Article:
Where can you skate for free in NYC if you bring your own skates? What rink has a holiday market around it? Which rink has several food choices close by? Bryant Park in Manhattan has all of these.
Bryant Park borders 42nd Street and 41st Street behind the main branch of the NYC Public Library. It is about two blocks from Grand Central Station. Between Thanksgiving and the beginning of January the park also hosts a Holiday Market. There are a booths outside carrying a variety of items from clothing to food and gifts.
Yes, if you bring your own skates it is free. They have a changing area. Skating starts early in the morning. There is food available in the lodge, an indoor area near the rink. There is also a Whole Foods across one of the streets it borders and other restaurants and shopping nearby. There are also permanent food kiosks in the park.
It is a rink with some nice views of Midtown Manhattan. It does not get the crowds that the rink at Rockefeller Center gets. I recommend this rink over the others because of that and the close proximity to food and shopping.
Whether you ice skate or not, it is worth visiting Bryant Park in winter. Watch the action or catch a bite to eat and enjoy the scenery of Midtown Manhattan.
When you think of stone circles in Great Britain what comes to mind? Stonehenge? The stone circle in Outlander? There are other stone circles you can see in England and Scotland.
The truth is there are many stone circles in Great Britain. It is said there are 316 stone circles in England, 508 in Scotland, and 81 in Wales.
Within the county of Cornwall in England there are 17 stone circles and this includes the Merry Maidens. Merry Maidens is made up of 19 granite stones. The circle is a diameter of 75 feet (24m). It is in a perfect circle with each stone about 3-4 meters apart. The tallest is 1.4 meters. The stones gradually diminish in size from SW to NE. This is believed to follow the cycle of the moon.
Tales Behind the Stones
The Cornish legend behind the monument is the stone circle was the petrified remains of a group of local girls who had been turned to stone as a punishment for dancing on the Sabbath. Further away in neighboring fields are three other stones. One is said to have been a fiddler and the two others were pipers. The story is they are further away because they heard the church bells ringing out at midnight and they attempted to flee because they realized they were breaking religious rules. They were caught as well and were turned to stone. This story was most likely started to turn people to the church and away from pagan practices.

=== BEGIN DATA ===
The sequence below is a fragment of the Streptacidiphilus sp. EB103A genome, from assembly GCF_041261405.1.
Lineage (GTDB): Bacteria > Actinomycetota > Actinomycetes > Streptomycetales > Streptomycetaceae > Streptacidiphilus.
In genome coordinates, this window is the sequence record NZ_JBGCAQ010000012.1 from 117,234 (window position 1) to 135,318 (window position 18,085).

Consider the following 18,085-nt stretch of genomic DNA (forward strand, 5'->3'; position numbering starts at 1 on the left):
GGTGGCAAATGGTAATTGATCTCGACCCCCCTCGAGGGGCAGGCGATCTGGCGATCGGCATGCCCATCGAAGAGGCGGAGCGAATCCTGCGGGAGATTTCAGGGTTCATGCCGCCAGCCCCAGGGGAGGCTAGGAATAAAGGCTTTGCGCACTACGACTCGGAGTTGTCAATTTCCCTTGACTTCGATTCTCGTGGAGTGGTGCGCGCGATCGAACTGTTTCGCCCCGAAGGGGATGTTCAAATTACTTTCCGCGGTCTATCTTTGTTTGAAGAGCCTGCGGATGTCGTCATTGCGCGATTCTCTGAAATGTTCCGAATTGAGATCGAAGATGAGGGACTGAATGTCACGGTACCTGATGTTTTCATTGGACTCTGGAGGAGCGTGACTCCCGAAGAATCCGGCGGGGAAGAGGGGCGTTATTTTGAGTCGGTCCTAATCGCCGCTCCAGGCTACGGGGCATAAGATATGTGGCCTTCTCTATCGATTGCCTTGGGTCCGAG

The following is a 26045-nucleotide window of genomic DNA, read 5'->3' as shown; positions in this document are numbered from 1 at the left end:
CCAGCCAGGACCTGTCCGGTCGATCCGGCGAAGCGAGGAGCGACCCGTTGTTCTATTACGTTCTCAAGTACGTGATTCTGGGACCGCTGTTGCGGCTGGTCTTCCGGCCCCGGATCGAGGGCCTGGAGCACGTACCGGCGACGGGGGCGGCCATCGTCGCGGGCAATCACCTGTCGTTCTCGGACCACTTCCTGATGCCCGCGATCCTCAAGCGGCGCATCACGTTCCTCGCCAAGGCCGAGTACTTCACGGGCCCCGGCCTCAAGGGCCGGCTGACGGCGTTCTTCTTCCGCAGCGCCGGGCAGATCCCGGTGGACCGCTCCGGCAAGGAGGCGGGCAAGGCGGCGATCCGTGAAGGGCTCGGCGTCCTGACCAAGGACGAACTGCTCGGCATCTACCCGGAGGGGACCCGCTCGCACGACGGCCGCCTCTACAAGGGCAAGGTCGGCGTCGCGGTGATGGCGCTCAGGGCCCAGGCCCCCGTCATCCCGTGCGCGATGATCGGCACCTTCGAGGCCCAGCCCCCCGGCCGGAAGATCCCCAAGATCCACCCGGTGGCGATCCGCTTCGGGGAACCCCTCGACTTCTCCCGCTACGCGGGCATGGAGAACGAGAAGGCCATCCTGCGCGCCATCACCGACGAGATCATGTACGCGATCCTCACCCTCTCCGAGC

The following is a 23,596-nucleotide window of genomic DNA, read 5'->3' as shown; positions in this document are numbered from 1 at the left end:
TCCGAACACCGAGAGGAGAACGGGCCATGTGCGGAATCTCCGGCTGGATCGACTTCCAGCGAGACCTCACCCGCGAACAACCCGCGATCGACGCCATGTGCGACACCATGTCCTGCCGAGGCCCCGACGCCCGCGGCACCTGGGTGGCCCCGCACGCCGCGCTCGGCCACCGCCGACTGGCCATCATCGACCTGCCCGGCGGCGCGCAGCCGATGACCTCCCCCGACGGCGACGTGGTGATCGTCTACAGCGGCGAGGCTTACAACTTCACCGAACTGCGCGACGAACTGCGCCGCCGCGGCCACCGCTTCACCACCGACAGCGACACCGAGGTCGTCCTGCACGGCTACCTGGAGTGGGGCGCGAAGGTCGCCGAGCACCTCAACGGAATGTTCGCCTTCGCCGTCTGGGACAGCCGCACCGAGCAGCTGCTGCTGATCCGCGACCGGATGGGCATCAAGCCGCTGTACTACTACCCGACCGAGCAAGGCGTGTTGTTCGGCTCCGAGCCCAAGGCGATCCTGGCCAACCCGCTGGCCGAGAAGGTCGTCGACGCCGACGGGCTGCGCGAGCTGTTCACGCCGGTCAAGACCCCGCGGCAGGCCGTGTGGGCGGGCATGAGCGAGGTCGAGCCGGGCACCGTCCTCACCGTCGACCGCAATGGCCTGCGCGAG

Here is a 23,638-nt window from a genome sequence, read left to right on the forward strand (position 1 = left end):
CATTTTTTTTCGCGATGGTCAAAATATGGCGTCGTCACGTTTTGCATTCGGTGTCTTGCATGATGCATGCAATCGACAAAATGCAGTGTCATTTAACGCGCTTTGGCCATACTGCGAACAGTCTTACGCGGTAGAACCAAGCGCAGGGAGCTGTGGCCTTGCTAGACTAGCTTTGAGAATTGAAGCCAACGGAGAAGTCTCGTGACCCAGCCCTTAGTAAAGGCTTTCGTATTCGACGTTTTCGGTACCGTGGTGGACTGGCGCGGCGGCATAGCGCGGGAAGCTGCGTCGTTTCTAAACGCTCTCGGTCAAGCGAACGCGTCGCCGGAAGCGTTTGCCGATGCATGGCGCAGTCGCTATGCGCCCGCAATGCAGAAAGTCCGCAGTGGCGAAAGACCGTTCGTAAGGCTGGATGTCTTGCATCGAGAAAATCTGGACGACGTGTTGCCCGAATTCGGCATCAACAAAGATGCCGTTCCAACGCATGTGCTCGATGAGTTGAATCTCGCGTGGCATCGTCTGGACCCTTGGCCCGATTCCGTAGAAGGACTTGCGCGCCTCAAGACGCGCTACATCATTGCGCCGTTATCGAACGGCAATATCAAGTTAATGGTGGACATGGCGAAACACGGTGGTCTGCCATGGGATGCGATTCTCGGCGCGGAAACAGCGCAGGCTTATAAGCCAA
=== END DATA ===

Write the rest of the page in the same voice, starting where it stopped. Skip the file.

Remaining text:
The stones are in a field next to the B3315 in the parish of St. Buryan in the West Penwith area. It has a small car park that can fit 4-5 cars.
If you are traveling to Cornwall and would like to see a stone circle up close and personal without the crowds of Stonehenge, then stop by this ancient group of stones. You will get to see something that could be over 3500 years old.
What is a mudlark? A mudlark is a British term referring to one who made their living by searching for coal, bits of copper, or anything else they could sell to get by. This was a profession long ago.
This sign is from a pub near the Thames River in London. The Thames fluctuates around twenty feet between high and low tide. People go out and search the mud for items. They have to pay attention as they search as the tide comes back in quickly.
Today people who mudlark are hobbyists. They are searching for Saxon items, ancient coins, Roman or Bronze Age artifacts, etc. One may find a blackened roof tile from the Great London Fire of 1666 or a clay pipe. Mudlarks of today are required to get permission and report anything of archeological value. This includes items that may qualify as treasure or human remains. Some prison transport ships to Australia left from London docking along the Thames River and some executions long ago took place near the river.
If you walk along the Thames at low tide, you may see some people busy Mudlarking. You could always join them. You never know what you could find.
Many towns put up a large Christmas tree somewhere central and have a tree lighting to mark the start of the Christmas season. Some towns in New England have a tree lighting, but the tree may not be pine or spruce. These trees are made of lobster traps in homage to the local fishermen.
Plymouth started their lobster trap tree tradition in 2013. This one is on the town wharf.
Some say Gloucester started the lobster trap Christmas tree tradition. They have the oldest tradition in New England. Their tree is stacked with 350 lobster traps. The tree has buoys hand painted by local youth.
Newport, Rhode Island
This tree is next to the harbor. It had buoys, lights and garland.
More New England towns are starting to put these up instead of traditional Christmas trees. There are others in Maine and elsewhere. If you are in New England in December, see which towns nearby have one. These towns put a local flair to Christmas.
What can you see at York Minster besides the cathedral itself? If you look up at the minster you can see the gargoyles and grotesques, but you may also see a nesting pair of peregrine falcons.
Since around 2015 there has been a nesting pair of Peregrine falcons at York Minster. During the 2018 they were reported to have raised four young. Two of the three times I visited York I was able to spy some falcons flying around the minster, landing on grotesques and the towers.
If you are going to try to catch these birds of prey, bring a powerful pair of binoculars or a zoom lens. They land pretty high up on the minster. Whether you are a birder or not, they are enjoyable to see in flight.